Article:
Path Work Completed on Suilven

This month saw the completion of a major path repair project on Suilven. Over years of heavy use, the standard northern route on the figurehead community-owned mountain had got into a poor state.

Suilven, 220 kb
© Al Todd, Jun 2013

Around 2.5km of the path has now been upgraded, in a partnership project between the John Muir Trust and the community owned Assynt Foundation. The renovation, costing over £200,000, involved two specialist contractors working for nine months over the last two summers.

Path Officer for the John Muir Trust, Chris Goodman, who has been managing the work said, "This is the biggest single project I've been involved with yet. The hard work of the path contractors A.C.T. Heritage and Arran Footpaths has made a massive difference transforming the path and repairing a lot of the damage caused by erosion."

A morass has been replaced with a good firm surface, 240 kb
A morass has been replaced with a good firm surface
© Chris Puddephatt

Prior to the work, the evolved path into the north side of the mountain had reached 30m wide in places. Areas lower down had become very boggy, while the steep ascent up to the ridge was increasingly starting to crumble, becoming a scree slope in places.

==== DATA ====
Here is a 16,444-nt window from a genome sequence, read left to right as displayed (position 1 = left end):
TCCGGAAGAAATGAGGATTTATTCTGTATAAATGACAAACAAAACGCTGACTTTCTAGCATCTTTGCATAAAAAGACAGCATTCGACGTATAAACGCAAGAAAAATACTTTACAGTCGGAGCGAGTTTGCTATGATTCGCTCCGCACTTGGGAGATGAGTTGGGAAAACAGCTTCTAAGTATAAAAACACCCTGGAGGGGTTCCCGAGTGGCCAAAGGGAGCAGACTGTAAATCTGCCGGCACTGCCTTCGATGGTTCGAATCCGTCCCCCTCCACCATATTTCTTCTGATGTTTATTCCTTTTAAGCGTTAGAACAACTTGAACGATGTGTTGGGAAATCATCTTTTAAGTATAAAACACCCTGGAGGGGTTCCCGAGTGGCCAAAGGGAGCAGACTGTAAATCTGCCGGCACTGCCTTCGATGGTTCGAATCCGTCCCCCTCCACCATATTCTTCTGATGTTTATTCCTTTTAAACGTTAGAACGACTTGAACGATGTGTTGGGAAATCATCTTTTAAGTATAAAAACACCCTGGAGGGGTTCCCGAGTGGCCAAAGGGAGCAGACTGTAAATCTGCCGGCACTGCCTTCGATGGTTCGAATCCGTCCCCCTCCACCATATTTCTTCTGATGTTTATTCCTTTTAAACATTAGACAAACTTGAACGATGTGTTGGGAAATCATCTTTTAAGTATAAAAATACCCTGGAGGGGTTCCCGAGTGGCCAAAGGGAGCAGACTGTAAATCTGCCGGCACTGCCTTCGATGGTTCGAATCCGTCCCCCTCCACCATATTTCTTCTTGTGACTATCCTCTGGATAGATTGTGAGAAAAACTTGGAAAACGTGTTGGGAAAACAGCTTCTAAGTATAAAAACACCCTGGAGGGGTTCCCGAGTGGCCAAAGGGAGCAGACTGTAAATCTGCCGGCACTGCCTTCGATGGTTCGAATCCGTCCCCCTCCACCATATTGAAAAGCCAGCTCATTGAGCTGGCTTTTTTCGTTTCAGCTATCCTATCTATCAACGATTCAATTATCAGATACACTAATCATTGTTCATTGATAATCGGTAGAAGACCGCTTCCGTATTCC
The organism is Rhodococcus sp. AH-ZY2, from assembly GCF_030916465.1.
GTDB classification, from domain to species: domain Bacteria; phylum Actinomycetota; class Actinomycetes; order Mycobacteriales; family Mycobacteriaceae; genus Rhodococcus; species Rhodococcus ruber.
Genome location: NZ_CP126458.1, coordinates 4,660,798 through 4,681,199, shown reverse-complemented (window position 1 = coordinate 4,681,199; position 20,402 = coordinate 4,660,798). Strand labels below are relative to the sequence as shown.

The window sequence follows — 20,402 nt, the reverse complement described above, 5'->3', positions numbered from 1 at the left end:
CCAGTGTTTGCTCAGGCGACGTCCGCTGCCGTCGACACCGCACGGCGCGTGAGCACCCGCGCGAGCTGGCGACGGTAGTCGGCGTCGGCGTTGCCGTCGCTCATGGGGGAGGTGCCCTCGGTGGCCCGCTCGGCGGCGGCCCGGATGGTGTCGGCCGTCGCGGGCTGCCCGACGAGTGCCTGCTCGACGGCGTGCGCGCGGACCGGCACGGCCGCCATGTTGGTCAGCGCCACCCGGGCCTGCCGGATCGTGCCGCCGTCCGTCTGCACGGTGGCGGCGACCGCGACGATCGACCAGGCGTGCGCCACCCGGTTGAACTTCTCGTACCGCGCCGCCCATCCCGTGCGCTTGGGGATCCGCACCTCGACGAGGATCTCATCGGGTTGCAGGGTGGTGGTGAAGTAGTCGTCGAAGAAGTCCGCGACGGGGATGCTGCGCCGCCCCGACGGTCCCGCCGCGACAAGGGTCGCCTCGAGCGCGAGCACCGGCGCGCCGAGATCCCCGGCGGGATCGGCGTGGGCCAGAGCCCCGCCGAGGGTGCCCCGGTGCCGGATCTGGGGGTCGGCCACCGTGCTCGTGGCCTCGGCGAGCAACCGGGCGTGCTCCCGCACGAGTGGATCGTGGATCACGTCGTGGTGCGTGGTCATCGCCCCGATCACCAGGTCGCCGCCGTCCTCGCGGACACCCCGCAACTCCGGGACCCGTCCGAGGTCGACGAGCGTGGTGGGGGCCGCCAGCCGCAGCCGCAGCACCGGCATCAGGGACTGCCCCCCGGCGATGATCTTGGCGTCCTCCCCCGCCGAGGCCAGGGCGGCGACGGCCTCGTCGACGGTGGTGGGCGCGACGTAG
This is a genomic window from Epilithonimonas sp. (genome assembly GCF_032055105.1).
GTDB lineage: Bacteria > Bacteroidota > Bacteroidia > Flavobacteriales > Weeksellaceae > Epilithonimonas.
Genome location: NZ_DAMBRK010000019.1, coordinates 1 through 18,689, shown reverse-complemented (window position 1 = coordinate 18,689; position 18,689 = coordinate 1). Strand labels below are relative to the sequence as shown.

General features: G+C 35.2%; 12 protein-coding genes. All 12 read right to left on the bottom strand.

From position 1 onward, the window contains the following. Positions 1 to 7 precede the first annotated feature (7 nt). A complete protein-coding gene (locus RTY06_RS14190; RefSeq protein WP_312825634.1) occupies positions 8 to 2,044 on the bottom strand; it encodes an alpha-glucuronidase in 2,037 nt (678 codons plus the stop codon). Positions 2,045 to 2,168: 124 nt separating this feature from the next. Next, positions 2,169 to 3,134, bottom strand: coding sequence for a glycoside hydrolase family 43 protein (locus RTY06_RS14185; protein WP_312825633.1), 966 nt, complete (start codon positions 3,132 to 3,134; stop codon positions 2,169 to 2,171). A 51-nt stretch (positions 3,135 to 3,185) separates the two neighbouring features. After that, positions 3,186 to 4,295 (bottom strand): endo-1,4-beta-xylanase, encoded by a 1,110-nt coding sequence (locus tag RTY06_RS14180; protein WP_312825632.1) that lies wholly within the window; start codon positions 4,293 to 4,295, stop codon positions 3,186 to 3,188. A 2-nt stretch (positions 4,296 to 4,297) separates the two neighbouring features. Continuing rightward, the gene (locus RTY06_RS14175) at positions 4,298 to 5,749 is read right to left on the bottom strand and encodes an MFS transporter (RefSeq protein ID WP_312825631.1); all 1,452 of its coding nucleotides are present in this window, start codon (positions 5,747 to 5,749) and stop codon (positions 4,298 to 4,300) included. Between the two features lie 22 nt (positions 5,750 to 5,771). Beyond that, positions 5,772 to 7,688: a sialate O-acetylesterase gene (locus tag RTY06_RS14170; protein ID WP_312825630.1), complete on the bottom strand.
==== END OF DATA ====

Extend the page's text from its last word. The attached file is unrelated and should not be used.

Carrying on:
In total the path repair work used 230 tonnes of stone and 140 tonnes of gravel which were flown in by helicopter, as well as further materials sourced on site. In total well over 100m of stone pitched steps and 60 cross drains were constructed.

The built path has helped stabilise steep eroding areas and means that visitors to Suilven can now enjoy a good quality surface rather than picking their way through exposed peat, trampling the fragile vegetation and further exacerbating erosion. However it is still a challenging walk, points out Chris Goodman.

The steep final ascent has been stabilised, and steps have been built , 241 kb
The steep final ascent has been stabilised, and steps have been built
© Chris Puddephatt

Executive Officer for the Assynt Foundation, Gordon Robertson, praised the work saying, "A huge well done to everyone involved for achieving something very special. This clearly demonstrates the value of collaboration, with so many people and organisations working together to achieve a common goal".

The project has been made possible with funding from the Heritage Lottery Fund, European Outdoor Conservation Association, John Muir Trust, Scottish Natural Heritage and Scottish Mountaineering Trust, and was delivered as part of the Coigach & Assynt Living Landscape Partnership (CALLP) Scheme.

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